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The Mathematical Analysis of a Novel Approach to Maximize Waste Recovery in a Life Support System

[+] Author Affiliations
Michael G. McKellar, Rick A. Wood, Carl M. Stoots

Idaho National Laboratory, Idaho Falls, ID

Lila Mulloth, Bernadette Luna

NASA Ames Research Center, Moffett Field, CA

Paper No. IMECE2011-64199, pp. 335-342; 8 pages
  • ASME 2011 International Mechanical Engineering Congress and Exposition
  • Volume 4: Energy Systems Analysis, Thermodynamics and Sustainability; Combustion Science and Engineering; Nanoengineering for Energy, Parts A and B
  • Denver, Colorado, USA, November 11–17, 2011
  • Conference Sponsors: ASME
  • ISBN: 978-0-7918-5490-7
  • Copyright © 2011 by ASME


NASA has been evaluating closed-loop atmosphere revitalization architectures that include carbon dioxide (CO2 ) reduction technologies. The CO2 and steam (H2 O) co-electrolysis process is one of the reduction options that NASA has investigated. Utilizing recent advances in the fuel cell technology sector, the Idaho National Laboratory, INL, has developed a CO2 and H2 O co-electrolysis process to produce oxygen and syngas (carbon monoxide (CO) and hydrogen (H2 ) mixture) for terrestrial (energy production) application. The technology is a combined process that involves steam electrolysis, CO2 electrolysis, and the reverse water gas shift (RWGS) reaction. Two process models were developed to evaluate novel approaches for energy storage and resource recovery in a life support system. In the first model, products from the INL co-electrolysis process are combined to produce methanol fuel. In the second co-electrolysis, products are separated with a pressure swing adsorption (PSA) process. In both models the fuels are burned with added oxygen to produce H2 O and CO2 , the original reactants. For both processes, the overall power increases as the syngas ratio, H2 /CO, increases because more water is needed to produce more hydrogen at a set CO2 incoming flow rate. The power for the methanol cases is less than pressure swing adsorption, PSA, because heat is available from the methanol reactor to preheat the water and carbon dioxide entering the co-electrolysis process.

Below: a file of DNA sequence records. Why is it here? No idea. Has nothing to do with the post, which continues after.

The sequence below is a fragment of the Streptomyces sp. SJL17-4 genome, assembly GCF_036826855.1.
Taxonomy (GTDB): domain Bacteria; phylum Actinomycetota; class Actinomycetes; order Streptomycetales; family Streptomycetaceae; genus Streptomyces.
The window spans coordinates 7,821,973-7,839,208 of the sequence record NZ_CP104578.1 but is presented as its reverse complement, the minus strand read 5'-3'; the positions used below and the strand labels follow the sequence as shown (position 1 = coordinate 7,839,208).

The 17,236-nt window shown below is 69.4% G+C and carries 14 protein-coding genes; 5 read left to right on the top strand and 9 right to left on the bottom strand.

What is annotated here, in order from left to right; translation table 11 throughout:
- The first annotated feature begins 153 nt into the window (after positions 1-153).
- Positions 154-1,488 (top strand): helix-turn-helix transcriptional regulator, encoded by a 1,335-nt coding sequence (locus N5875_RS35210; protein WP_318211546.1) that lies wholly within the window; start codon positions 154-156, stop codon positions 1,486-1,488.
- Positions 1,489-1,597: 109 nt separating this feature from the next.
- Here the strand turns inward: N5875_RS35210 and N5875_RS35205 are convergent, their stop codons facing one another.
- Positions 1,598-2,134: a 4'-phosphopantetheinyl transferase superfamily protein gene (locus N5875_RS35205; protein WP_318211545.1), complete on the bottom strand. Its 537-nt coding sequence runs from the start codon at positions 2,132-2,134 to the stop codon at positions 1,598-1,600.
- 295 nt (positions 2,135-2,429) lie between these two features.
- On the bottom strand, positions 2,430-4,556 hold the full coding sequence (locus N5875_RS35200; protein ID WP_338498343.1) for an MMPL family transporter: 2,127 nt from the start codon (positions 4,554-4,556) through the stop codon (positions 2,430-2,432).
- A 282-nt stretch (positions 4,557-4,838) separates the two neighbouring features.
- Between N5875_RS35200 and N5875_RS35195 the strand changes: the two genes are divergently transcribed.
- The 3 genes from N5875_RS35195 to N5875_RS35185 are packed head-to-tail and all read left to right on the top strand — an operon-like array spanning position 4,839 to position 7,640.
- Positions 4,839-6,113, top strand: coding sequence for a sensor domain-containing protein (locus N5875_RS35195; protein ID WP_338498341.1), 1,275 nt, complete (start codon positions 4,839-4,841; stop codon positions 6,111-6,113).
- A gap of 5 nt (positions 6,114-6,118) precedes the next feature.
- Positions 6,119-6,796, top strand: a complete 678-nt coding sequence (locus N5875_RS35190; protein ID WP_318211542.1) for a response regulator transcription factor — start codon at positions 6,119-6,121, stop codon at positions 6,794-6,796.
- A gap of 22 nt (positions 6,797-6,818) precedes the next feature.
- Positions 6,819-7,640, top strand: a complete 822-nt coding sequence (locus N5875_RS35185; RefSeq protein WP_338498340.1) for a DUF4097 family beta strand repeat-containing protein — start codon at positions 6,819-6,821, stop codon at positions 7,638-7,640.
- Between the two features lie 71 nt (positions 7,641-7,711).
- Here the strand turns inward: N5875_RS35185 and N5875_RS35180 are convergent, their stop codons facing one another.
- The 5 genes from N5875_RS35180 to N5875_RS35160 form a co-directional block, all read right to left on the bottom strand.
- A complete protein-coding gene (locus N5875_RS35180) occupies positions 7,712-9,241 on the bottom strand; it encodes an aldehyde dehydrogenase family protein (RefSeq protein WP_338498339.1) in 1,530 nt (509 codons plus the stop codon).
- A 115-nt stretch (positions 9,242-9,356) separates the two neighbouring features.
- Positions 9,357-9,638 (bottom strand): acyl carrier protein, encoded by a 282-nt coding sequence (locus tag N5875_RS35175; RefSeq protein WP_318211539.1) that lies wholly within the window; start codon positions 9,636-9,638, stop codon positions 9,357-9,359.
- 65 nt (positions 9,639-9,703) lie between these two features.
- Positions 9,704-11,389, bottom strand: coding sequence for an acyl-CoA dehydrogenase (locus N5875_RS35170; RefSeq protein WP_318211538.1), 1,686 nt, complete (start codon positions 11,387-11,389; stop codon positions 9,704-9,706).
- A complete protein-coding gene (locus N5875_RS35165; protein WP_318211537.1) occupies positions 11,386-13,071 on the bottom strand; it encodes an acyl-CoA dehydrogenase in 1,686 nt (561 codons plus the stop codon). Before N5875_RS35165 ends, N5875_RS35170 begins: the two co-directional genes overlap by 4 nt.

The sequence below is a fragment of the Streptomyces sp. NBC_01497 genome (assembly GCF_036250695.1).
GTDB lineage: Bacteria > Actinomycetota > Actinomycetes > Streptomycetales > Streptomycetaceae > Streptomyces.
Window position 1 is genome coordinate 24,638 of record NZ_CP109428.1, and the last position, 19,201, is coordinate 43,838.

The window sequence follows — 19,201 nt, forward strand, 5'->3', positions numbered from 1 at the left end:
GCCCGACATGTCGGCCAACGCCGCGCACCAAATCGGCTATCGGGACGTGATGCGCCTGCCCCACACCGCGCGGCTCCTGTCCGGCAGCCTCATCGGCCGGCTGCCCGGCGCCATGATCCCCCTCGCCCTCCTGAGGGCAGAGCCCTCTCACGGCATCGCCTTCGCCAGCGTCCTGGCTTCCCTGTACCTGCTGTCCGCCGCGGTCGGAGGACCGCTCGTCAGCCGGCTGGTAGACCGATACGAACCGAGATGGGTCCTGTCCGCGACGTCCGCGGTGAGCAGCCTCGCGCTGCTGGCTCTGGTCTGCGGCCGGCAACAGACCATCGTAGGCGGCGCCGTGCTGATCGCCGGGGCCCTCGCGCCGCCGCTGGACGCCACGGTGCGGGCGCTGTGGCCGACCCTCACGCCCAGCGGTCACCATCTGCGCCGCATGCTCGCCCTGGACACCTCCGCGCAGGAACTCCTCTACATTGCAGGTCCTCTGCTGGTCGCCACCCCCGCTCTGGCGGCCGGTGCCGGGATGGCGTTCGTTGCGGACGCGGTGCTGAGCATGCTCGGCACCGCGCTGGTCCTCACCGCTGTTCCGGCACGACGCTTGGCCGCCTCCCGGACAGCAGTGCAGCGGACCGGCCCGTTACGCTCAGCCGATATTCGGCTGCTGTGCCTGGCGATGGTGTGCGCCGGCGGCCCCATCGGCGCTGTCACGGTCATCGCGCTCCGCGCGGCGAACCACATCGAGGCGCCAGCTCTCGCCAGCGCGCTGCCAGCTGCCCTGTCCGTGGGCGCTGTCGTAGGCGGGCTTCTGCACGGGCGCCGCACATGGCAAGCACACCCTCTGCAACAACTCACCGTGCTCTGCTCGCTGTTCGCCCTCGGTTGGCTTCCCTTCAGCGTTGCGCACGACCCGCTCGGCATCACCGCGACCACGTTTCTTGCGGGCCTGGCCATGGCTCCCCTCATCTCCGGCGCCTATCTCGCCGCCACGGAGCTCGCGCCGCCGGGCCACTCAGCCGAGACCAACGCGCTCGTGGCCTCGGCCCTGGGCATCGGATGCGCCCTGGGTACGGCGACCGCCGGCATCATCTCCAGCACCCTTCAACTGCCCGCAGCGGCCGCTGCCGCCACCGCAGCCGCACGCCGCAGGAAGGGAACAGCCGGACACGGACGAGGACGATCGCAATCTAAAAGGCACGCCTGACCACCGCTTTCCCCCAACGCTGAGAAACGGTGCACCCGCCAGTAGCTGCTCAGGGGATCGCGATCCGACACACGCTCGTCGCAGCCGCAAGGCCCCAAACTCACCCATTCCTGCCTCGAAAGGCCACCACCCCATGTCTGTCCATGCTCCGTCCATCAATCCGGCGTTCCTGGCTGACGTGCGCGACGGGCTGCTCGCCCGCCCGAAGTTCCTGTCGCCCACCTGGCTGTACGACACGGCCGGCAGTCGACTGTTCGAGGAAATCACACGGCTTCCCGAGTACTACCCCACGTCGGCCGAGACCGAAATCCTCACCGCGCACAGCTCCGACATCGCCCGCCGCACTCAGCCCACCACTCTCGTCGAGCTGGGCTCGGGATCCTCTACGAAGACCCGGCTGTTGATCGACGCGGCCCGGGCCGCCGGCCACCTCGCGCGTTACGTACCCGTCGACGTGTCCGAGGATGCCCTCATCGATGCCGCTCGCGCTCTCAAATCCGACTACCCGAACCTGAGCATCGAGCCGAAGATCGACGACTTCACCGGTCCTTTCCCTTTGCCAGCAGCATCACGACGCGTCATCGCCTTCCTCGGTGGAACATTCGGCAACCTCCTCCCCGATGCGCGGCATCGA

Copyright © 2011 by ASME



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